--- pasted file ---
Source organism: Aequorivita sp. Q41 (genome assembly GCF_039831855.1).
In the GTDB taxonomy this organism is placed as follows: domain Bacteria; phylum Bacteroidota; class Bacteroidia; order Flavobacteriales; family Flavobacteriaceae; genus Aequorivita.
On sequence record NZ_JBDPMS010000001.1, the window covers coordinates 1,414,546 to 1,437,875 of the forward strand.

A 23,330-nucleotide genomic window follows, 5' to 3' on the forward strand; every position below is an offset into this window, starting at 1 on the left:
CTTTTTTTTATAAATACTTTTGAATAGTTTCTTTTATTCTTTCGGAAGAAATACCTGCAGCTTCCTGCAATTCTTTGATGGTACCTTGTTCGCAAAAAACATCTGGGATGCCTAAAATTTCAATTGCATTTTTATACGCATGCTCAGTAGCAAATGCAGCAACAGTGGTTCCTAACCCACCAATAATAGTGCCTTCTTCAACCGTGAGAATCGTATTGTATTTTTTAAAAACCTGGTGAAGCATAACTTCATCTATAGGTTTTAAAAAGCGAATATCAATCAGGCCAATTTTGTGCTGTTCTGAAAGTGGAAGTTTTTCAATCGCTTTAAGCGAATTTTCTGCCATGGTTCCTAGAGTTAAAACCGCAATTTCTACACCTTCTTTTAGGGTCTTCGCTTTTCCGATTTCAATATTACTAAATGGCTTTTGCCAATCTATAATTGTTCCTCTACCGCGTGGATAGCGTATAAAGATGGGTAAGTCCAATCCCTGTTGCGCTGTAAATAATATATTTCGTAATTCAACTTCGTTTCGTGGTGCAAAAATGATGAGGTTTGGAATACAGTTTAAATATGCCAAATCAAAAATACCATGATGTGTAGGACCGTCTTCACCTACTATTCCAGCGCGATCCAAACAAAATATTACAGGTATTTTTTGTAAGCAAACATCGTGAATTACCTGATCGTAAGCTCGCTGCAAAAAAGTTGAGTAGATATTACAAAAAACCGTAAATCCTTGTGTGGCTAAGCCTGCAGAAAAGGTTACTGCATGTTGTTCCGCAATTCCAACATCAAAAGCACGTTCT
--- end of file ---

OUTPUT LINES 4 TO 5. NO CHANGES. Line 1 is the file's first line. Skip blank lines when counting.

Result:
A 23,330-nucleotide genomic window follows, 5' to 3' on the forward strand; every position below is an offset into this window, starting at 1 on the left:
CTTTTTTTTATAAATACTTTTGAATAGTTTCTTTTATTCTTTCGGAAGAAATACCTGCAGCTTCCTGCAATTCTTTGATGGTACCTTGTTCGCAAAAAACATCTGGGATGCCTAAAATTTCAATTGCATTTTTATACGCATGCTCAGTAGCAAATGCAGCAACAGTGGTTCCTAACCCACCAATAATAGTGCCTTCTTCAACCGTGAGAATCGTATTGTATTTTTTAAAAACCTGGTGAAGCATAACTTCATCTATAGGTTTTAAAAAGCGAATATCAATCAGGCCAATTTTGTGCTGTTCTGAAAGTGGAAGTTTTTCAATCGCTTTAAGCGAATTTTCTGCCATGGTTCCTAGAGTTAAAACCGCAATTTCTACACCTTCTTTTAGGGTCTTCGCTTTTCCGATTTCAATATTACTAAATGGCTTTTGCCAATCTATAATTGTTCCTCTACCGCGTGGATAGCGTATAAAGATGGGTAAGTCCAATCCCTGTTGCGCTGTAAATAATATATTTCGTAATTCAACTTCGTTTCGTGGTGCAAAAATGATGAGGTTTGGAATACAGTTTAAATATGCCAAATCAAAAATACCATGATGTGTAGGACCGTCTTCACCTACTATTCCAGCGCGATCCAAACAAAATATTACAGGTATTTTTTGTAAGCAAACATCGTGAATTACCTGATCGTAAGCTCGCTGCAAAAAAGTTGAGTAGATATTACAAAAAACCGTAAATCCTTGTGTGGCTAAGCCTGCAGAAAAGGTTACTGCATGTTGTTCCGCAATTCCAACATCAAAAGCACGTTCT